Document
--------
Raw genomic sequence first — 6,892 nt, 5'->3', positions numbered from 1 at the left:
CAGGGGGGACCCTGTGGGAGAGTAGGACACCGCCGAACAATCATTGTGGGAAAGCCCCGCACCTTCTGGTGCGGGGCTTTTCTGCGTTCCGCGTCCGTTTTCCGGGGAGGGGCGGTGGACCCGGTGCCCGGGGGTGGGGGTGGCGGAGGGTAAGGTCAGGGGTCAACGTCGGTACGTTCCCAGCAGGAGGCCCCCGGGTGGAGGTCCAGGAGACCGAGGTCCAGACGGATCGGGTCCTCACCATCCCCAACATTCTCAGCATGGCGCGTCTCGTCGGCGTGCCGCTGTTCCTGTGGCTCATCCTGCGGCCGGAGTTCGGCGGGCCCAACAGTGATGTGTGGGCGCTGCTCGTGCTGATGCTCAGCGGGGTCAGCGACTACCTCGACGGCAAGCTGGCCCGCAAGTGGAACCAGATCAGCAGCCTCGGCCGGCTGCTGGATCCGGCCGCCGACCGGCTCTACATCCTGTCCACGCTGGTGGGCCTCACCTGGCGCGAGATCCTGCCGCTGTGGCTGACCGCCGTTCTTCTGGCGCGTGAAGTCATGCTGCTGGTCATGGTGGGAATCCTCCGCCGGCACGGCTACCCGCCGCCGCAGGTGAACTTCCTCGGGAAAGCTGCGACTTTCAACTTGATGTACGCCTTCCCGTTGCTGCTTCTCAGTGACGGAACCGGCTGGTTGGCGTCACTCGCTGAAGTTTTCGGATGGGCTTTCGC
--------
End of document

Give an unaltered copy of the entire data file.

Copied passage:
Raw genomic sequence first — 6,892 nt, 5'->3', positions numbered from 1 at the left:
CAGGGGGGACCCTGTGGGAGAGTAGGACACCGCCGAACAATCATTGTGGGAAAGCCCCGCACCTTCTGGTGCGGGGCTTTTCTGCGTTCCGCGTCCGTTTTCCGGGGAGGGGCGGTGGACCCGGTGCCCGGGGGTGGGGGTGGCGGAGGGTAAGGTCAGGGGTCAACGTCGGTACGTTCCCAGCAGGAGGCCCCCGGGTGGAGGTCCAGGAGACCGAGGTCCAGACGGATCGGGTCCTCACCATCCCCAACATTCTCAGCATGGCGCGTCTCGTCGGCGTGCCGCTGTTCCTGTGGCTCATCCTGCGGCCGGAGTTCGGCGGGCCCAACAGTGATGTGTGGGCGCTGCTCGTGCTGATGCTCAGCGGGGTCAGCGACTACCTCGACGGCAAGCTGGCCCGCAAGTGGAACCAGATCAGCAGCCTCGGCCGGCTGCTGGATCCGGCCGCCGACCGGCTCTACATCCTGTCCACGCTGGTGGGCCTCACCTGGCGCGAGATCCTGCCGCTGTGGCTGACCGCCGTTCTTCTGGCGCGTGAAGTCATGCTGCTGGTCATGGTGGGAATCCTCCGCCGGCACGGCTACCCGCCGCCGCAGGTGAACTTCCTCGGGAAAGCTGCGACTTTCAACTTGATGTACGCCTTCCCGTTGCTGCTTCTCAGTGACGGAACCGGCTGGTTGGCGTCACTCGCTGAAGTTTTCGGATGGGCTTTCGC